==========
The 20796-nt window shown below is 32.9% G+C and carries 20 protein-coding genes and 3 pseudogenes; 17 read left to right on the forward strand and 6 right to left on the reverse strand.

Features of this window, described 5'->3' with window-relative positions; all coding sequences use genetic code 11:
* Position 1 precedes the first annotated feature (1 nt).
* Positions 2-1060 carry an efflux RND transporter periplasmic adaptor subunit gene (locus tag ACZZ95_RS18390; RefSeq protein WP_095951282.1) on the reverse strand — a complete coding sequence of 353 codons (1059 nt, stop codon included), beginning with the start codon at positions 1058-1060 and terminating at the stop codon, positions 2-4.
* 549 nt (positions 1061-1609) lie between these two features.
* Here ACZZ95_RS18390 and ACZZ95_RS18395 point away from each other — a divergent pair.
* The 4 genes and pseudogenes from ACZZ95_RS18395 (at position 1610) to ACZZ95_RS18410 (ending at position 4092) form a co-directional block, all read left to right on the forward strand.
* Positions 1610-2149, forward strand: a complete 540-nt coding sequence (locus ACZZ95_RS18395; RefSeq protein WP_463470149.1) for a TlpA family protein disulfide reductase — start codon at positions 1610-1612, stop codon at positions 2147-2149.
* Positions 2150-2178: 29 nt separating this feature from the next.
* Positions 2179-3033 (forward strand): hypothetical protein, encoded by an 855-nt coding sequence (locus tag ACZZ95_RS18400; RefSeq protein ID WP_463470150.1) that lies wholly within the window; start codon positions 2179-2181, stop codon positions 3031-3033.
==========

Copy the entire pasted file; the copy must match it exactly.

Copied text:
The 20796-nt window shown below is 32.9% G+C and carries 20 protein-coding genes and 3 pseudogenes; 17 read left to right on the forward strand and 6 right to left on the reverse strand.

Features of this window, described 5'->3' with window-relative positions; all coding sequences use genetic code 11:
* Position 1 precedes the first annotated feature (1 nt).
* Positions 2-1060 carry an efflux RND transporter periplasmic adaptor subunit gene (locus tag ACZZ95_RS18390; RefSeq protein WP_095951282.1) on the reverse strand — a complete coding sequence of 353 codons (1059 nt, stop codon included), beginning with the start codon at positions 1058-1060 and terminating at the stop codon, positions 2-4.
* 549 nt (positions 1061-1609) lie between these two features.
* Here ACZZ95_RS18390 and ACZZ95_RS18395 point away from each other — a divergent pair.
* The 4 genes and pseudogenes from ACZZ95_RS18395 (at position 1610) to ACZZ95_RS18410 (ending at position 4092) form a co-directional block, all read left to right on the forward strand.
* Positions 1610-2149, forward strand: a complete 540-nt coding sequence (locus ACZZ95_RS18395; RefSeq protein WP_463470149.1) for a TlpA family protein disulfide reductase — start codon at positions 1610-1612, stop codon at positions 2147-2149.
* Positions 2150-2178: 29 nt separating this feature from the next.
* Positions 2179-3033 (forward strand): hypothetical protein, encoded by an 855-nt coding sequence (locus tag ACZZ95_RS18400; RefSeq protein ID WP_463470150.1) that lies wholly within the window; start codon positions 2179-2181, stop codon positions 3031-3033.